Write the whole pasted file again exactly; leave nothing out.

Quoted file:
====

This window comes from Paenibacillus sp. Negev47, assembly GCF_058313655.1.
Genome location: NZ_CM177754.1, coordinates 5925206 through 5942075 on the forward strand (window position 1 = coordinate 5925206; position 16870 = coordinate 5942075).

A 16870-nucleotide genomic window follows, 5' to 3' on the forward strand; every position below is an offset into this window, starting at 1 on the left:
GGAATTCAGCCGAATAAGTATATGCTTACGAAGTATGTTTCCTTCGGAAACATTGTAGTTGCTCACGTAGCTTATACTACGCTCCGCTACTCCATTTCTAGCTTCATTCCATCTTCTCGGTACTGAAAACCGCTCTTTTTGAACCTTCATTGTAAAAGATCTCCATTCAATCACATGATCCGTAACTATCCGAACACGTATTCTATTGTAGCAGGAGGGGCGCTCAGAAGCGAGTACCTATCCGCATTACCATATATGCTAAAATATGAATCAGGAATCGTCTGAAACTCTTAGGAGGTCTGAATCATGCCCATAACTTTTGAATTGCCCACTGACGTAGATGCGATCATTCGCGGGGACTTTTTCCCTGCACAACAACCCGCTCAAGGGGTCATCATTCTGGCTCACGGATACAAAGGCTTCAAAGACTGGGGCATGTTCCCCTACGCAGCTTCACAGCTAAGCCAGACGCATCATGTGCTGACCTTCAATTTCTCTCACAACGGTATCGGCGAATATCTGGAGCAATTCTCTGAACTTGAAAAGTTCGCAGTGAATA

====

This window comes from Paenibacillus sp. Negev47, assembly GCF_058313655.1.
Genome location: NZ_CM177754.1, coordinates 5925206 through 5942075 on the forward strand (window position 1 = coordinate 5925206; position 16870 = coordinate 5942075).

A 16870-nucleotide genomic window follows, 5' to 3' on the forward strand; every position below is an offset into this window, starting at 1 on the left:
GGAATTCAGCCGAATAAGTATATGCTTACGAAGTATGTTTCCTTCGGAAACATTGTAGTTGCTCACGTAGCTTATACTACGCTCCGCTACTCCATTTCTAGCTTCATTCCATCTTCTCGGTACTGAAAACCGCTCTTTTTGAACCTTCATTGTAAAAGATCTCCATTCAATCACATGATCCGTAACTATCCGAACACGTATTCTATTGTAGCAGGAGGGGCGCTCAGAAGCGAGTACCTATCCGCATTACCATATATGCTAAAATATGAATCAGGAATCGTCTGAAACTCTTAGGAGGTCTGAATCATGCCCATAACTTTTGAATTGCCCACTGACGTAGATGCGATCATTCGCGGGGACTTTTTCCCTGCACAACAACCCGCTCAAGGGGTCATCATTCTGGCTCACGGATACAAAGGCTTCAAAGACTGGGGCATGTTCCCCTACGCAGCTTCACAGCTAAGCCAGACGCATCATGTGCTGACCTTCAATTTCTCTCACAACGGTATCGGCGAATATCTGGAGCAATTCTCTGAACTTGAAAAGTTCGCAGTGAATA